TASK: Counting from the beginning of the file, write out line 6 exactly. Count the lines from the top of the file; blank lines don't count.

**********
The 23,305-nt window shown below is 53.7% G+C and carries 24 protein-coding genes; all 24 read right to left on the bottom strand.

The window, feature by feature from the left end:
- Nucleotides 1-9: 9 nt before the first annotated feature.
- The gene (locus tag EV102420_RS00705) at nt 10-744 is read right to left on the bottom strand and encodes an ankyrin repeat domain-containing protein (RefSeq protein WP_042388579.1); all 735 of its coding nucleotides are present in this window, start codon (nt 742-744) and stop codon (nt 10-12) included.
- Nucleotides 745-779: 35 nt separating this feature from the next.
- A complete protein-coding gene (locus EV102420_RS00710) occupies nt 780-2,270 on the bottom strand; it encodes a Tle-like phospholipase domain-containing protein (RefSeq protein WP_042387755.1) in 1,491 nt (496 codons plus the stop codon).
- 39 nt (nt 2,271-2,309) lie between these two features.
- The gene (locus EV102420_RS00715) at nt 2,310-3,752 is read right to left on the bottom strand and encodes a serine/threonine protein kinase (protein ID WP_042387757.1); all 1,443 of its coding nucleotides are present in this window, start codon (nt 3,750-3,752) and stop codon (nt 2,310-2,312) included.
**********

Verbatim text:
- A complete protein-coding gene (locus EV102420_RS00710) occupies nt 780-2,270 on the bottom strand; it encodes a Tle-like phospholipase domain-containing protein (RefSeq protein WP_042387755.1) in 1,491 nt (496 codons plus the stop codon).